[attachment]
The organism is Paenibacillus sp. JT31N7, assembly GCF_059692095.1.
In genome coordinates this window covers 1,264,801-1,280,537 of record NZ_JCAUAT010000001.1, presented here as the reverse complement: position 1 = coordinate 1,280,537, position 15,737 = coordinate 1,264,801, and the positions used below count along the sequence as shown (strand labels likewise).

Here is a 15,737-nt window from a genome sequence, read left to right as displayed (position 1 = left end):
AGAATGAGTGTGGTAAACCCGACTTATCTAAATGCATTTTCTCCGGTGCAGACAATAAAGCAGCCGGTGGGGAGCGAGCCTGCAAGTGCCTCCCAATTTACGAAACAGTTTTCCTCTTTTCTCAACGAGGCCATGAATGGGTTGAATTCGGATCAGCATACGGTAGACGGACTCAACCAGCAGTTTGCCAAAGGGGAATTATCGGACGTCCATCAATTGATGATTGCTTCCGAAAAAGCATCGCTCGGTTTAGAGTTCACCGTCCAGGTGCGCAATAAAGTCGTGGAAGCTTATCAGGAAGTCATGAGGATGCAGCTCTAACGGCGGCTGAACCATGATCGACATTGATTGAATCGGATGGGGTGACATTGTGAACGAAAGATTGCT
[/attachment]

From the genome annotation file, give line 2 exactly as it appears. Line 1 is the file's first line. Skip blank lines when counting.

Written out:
In genome coordinates this window covers 1,264,801-1,280,537 of record NZ_JCAUAT010000001.1, presented here as the reverse complement: position 1 = coordinate 1,280,537, position 15,737 = coordinate 1,264,801, and the positions used below count along the sequence as shown (strand labels likewise).